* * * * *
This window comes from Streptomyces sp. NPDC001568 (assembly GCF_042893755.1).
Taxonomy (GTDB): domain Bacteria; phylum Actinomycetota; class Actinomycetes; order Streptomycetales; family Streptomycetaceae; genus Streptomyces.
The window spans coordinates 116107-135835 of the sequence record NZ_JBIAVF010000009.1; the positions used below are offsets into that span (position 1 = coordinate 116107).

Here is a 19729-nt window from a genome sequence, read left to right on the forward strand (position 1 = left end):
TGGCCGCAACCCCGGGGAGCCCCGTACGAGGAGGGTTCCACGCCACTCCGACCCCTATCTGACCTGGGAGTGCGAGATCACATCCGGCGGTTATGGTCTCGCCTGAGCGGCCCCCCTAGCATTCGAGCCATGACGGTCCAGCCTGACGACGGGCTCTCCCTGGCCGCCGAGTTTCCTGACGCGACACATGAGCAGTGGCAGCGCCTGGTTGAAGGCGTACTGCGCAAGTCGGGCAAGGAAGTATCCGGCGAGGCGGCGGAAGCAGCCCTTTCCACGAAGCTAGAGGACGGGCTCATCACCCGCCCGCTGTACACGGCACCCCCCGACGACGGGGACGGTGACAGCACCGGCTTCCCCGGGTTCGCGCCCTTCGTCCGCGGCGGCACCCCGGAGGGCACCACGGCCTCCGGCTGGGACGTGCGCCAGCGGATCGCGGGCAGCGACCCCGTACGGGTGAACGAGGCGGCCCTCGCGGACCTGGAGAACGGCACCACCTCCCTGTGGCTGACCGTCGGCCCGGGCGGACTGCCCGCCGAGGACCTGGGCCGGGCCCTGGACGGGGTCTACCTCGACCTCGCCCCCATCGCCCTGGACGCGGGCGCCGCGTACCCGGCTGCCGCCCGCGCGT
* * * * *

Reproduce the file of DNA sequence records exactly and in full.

This window comes from Streptomyces sp. NPDC001568 (assembly GCF_042893755.1).
Taxonomy (GTDB): domain Bacteria; phylum Actinomycetota; class Actinomycetes; order Streptomycetales; family Streptomycetaceae; genus Streptomyces.
The window spans coordinates 116107-135835 of the sequence record NZ_JBIAVF010000009.1; the positions used below are offsets into that span (position 1 = coordinate 116107).

Here is a 19729-nt window from a genome sequence, read left to right on the forward strand (position 1 = left end):
TGGCCGCAACCCCGGGGAGCCCCGTACGAGGAGGGTTCCACGCCACTCCGACCCCTATCTGACCTGGGAGTGCGAGATCACATCCGGCGGTTATGGTCTCGCCTGAGCGGCCCCCCTAGCATTCGAGCCATGACGGTCCAGCCTGACGACGGGCTCTCCCTGGCCGCCGAGTTTCCTGACGCGACACATGAGCAGTGGCAGCGCCTGGTTGAAGGCGTACTGCGCAAGTCGGGCAAGGAAGTATCCGGCGAGGCGGCGGAAGCAGCCCTTTCCACGAAGCTAGAGGACGGGCTCATCACCCGCCCGCTGTACACGGCACCCCCCGACGACGGGGACGGTGACAGCACCGGCTTCCCCGGGTTCGCGCCCTTCGTCCGCGGCGGCACCCCGGAGGGCACCACGGCCTCCGGCTGGGACGTGCGCCAGCGGATCGCGGGCAGCGACCCCGTACGGGTGAACGAGGCGGCCCTCGCGGACCTGGAGAACGGCACCACCTCCCTGTGGCTGACCGTCGGCCCGGGCGGACTGCCCGCCGAGGACCTGGGCCGGGCCCTGGACGGGGTCTACCTCGACCTCGCCCCCATCGCCCTGGACGCGGGCGCCGCGTACCCGGCTGCCGCCCGCGCGT